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Freed Cuban prisoner Alan Gross supports Clinton for president

By Eric DuVall
Freed Cuban prisoner Alan Gross supports Clinton for president
Alan Gross receives applause as an honored guest during President Barack Obama's State of the Union address last year. Gross said he's supporting former Secretary of State Hillary Clinton for president. File Photo by Kevin Dietsch/UPI | License Photo

WASHINGTON, March 30 (UPI) -- Alan Gross, the American aid worker who was jailed in Cuba for five years, says he's voting for Hillary Clinton, the former secretary of state under whom negotiations for his release languished.

Gross, speaking to Politico, said he agrees with much of what Vermont Sen. Bernie Sanders says but disagrees vehemently with Sanders' past praise for the Castro regime.

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Ironically, Sanders was one of the first American faces Gross saw when he was finally released. Sanders was one of three U.S. senators sent to Cuba to finalize negotiations, along with Sens. Jon Tester of Montana and Heidi Heitkamp of North Dakota.

Gross was locked up in Cuba for five years after government officials accused him of espionage after he was caught handing out telecom and Internet gear to Havana's small Jewish community.

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Gross has been an outspoken critic of the Castro regime, though he has also supported President Barack Obama's opening ties with the island, saying the policy Obama and Clinton pursued in Cuba is ultimately the best for the people there.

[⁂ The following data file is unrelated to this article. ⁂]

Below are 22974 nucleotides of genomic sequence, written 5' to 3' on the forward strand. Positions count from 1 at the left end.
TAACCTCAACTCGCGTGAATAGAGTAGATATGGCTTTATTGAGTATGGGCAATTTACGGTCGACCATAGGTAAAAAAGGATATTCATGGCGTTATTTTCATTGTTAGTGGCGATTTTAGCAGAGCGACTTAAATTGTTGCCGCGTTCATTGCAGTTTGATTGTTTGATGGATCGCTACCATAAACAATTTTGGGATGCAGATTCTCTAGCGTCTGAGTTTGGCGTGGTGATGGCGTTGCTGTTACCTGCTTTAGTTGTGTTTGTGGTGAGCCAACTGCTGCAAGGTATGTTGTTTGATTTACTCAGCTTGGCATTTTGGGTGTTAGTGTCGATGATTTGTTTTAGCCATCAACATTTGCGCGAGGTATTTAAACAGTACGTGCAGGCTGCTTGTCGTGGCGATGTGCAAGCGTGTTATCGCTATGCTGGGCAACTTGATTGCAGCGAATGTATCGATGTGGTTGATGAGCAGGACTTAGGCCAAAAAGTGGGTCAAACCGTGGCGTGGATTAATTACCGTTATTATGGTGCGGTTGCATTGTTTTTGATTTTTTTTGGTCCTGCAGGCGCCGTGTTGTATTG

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Asked about whether he's angry that negotiations for his release took so long under Clinton, Gross expressed some frustration, saying, "I was a little angry at Secretary Clinton, because she was secretary of state when this happened and [it] falls under her supervision."

As for Sanders, Gross said the democratic socialist senator still has something of a soft spot on Cuba.

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"I had the impression that Bernie didn't see that there was so much wrong with the country that he was visiting," Gross said.

Clinton has faced her own criticism over restarting diplomatic relations with Cuba. Gross was hardly the only American whose presence on the island was controversial.

The administration has faced stiff criticism over failing to secure the return of JoAnne Chesimard, the New Jersey woman who was convicted of killing a state trooper in 1973, only to escape prison and flee to Cuba, where she was granted political asylum.

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Chesimard's case has long been stuck in the craw of conservatives critical of the Castro brothers and leery of renewing ties with a nation harboring a convicted cop killer who they say belongs in a U.S. prison.

The State Department has said it is working with Cuba on securing her return.

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